You may still be able to recover most or all of your losses, even with an insurance cap in place. Instead of going through more negotiations, your personal injury case heads to civil court. Here, you can file a claim for the remainder of your damages against the defendant’s assets.
Unfortunately, don’t hold your breath on receiving compensation if you win your case. The defendant may not be able to settle the claim. You can place a lien against the defendant’s future earnings, but this still doesn’t guarantee you’ll receive your money.
Comparative Fault Laws
If your accident occurs in Oklahoma, comparative fault laws apply. So, what is comparative fault? The law means every accident is looked at on a case-by-case basis.
Comparative fault laws can be confusing, but they can also benefit the value of your personal injury case. Basically, comparative fault means blame is assigned to everyone involved in the accident.
Don’t panic! This doesn’t mean you’re automatically to blame for your accident as you may be assigned zero fault or only a percentage of the blame. If the accident is caused by the other driver running a red light, chances are they will be assigned 100% of the blame.
However, if you fail to yield, even though you have the right of way, you may be partially at fault. As long as your percentage of the fault is less than 51%, you can file for compensation, but the percentage of your fault will reduce your compensation.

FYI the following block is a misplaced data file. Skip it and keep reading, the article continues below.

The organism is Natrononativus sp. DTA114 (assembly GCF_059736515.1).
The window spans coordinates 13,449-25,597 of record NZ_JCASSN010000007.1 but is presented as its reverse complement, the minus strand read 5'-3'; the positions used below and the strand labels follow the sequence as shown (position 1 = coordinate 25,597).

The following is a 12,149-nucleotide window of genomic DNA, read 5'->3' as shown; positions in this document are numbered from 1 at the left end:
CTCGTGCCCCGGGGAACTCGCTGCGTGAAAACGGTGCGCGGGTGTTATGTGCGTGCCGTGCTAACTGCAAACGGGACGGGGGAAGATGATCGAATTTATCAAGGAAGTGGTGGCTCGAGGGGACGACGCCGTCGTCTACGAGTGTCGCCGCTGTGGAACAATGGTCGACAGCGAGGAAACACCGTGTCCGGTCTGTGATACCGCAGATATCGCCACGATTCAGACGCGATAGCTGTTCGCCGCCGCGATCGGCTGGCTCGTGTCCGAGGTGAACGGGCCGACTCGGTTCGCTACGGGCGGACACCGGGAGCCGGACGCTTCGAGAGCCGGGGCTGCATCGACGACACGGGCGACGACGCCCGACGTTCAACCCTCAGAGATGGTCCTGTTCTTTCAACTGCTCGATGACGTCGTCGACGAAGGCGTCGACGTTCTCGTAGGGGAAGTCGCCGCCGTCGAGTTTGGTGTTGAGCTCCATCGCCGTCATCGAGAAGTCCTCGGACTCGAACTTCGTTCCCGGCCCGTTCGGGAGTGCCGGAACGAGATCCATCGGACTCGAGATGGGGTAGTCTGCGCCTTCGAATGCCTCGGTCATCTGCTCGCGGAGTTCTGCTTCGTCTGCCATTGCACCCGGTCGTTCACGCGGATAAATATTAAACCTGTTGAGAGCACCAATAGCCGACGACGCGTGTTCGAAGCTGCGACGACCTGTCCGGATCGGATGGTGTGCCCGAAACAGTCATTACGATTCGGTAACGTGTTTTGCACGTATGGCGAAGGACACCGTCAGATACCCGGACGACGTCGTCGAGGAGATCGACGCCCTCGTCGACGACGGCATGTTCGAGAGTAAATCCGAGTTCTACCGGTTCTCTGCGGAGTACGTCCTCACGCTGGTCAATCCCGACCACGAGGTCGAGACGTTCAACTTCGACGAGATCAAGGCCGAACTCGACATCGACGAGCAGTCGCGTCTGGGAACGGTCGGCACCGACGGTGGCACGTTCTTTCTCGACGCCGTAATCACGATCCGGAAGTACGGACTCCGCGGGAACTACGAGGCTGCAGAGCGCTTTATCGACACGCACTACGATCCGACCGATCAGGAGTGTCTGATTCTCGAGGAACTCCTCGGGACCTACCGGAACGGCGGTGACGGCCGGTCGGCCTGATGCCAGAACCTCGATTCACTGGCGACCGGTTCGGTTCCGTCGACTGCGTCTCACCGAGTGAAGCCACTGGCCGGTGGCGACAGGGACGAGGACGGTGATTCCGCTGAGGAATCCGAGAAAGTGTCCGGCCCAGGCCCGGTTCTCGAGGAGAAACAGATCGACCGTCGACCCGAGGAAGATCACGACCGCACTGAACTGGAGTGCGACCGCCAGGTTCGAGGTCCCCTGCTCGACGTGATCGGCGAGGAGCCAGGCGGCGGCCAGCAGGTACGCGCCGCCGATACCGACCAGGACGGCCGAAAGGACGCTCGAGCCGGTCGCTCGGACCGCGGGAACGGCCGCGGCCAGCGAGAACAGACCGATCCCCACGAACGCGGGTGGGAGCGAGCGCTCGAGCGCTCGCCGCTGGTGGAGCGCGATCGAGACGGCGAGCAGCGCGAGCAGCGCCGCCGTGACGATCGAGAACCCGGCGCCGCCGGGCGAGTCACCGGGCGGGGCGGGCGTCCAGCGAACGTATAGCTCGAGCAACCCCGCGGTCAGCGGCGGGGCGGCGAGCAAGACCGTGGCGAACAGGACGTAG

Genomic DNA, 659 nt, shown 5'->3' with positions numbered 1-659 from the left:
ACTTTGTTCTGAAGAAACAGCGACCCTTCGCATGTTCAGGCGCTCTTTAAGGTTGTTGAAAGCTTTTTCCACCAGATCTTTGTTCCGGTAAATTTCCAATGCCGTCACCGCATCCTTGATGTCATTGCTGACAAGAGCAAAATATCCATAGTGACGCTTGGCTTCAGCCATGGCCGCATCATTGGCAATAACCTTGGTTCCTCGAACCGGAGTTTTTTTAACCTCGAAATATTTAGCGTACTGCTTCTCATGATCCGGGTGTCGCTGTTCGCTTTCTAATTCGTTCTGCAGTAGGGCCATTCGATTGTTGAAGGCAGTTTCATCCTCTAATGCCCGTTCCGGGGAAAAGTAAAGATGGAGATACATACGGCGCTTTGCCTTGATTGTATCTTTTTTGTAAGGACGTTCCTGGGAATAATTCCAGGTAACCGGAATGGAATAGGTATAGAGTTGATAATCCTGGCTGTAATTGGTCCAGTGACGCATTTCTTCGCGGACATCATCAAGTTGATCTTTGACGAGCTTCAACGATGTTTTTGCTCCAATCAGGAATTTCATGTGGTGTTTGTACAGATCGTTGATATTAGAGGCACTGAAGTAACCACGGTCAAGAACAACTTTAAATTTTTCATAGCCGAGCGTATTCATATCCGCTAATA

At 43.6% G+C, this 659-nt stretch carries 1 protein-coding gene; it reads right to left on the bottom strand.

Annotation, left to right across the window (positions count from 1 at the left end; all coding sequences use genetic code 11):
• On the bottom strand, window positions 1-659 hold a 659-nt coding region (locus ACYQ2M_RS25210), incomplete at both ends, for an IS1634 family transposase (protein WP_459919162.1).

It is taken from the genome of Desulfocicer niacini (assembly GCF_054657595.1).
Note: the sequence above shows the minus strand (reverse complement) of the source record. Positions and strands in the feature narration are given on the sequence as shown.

Availability of the Evidence
Evidence plays a crucial role in determining the value of your personal injury case. This is a reason why you want to save every scrap of paper relating to the accident. Even a receipt for a one-time prescription can be vital in determining the value of your case.
Something you always want to have in a personal injury case is a copy of the accident report. Without the accident report, you may not have a personal injury case. The insurance company can question if the accident occurred and is responsible for your injuries and/or property damage.
Your Ability to Work
Another economic damage you may be able to claim is lost current and potentially your future income. If your injuries are causing you to miss work, you may be able to add lost income to your claim.
Some injuries are so severe the individual is prevented from returning to work. If this applies to your case, you may be able to claim lost future earnings. You will need to provide bank statements, pay stubs, and medical records to support a claim of lost current and future earnings.
Let an Attorney Help with Your Case Valuation
Determining the full extent of your damages after an accident can be a complicated task, encompassing immediate costs along with long-term financial impacts. An attorney specializing in personal injury cases can provide invaluable assistance in this process.
They have the expertise to thoroughly evaluate all aspects of your situation, including medical expenses, lost income, and any potential future costs related to your injury. Relying on an attorney’s skill and experience ensures a comprehensive and accurate calculation of your damages, which is essential for securing fair compensation.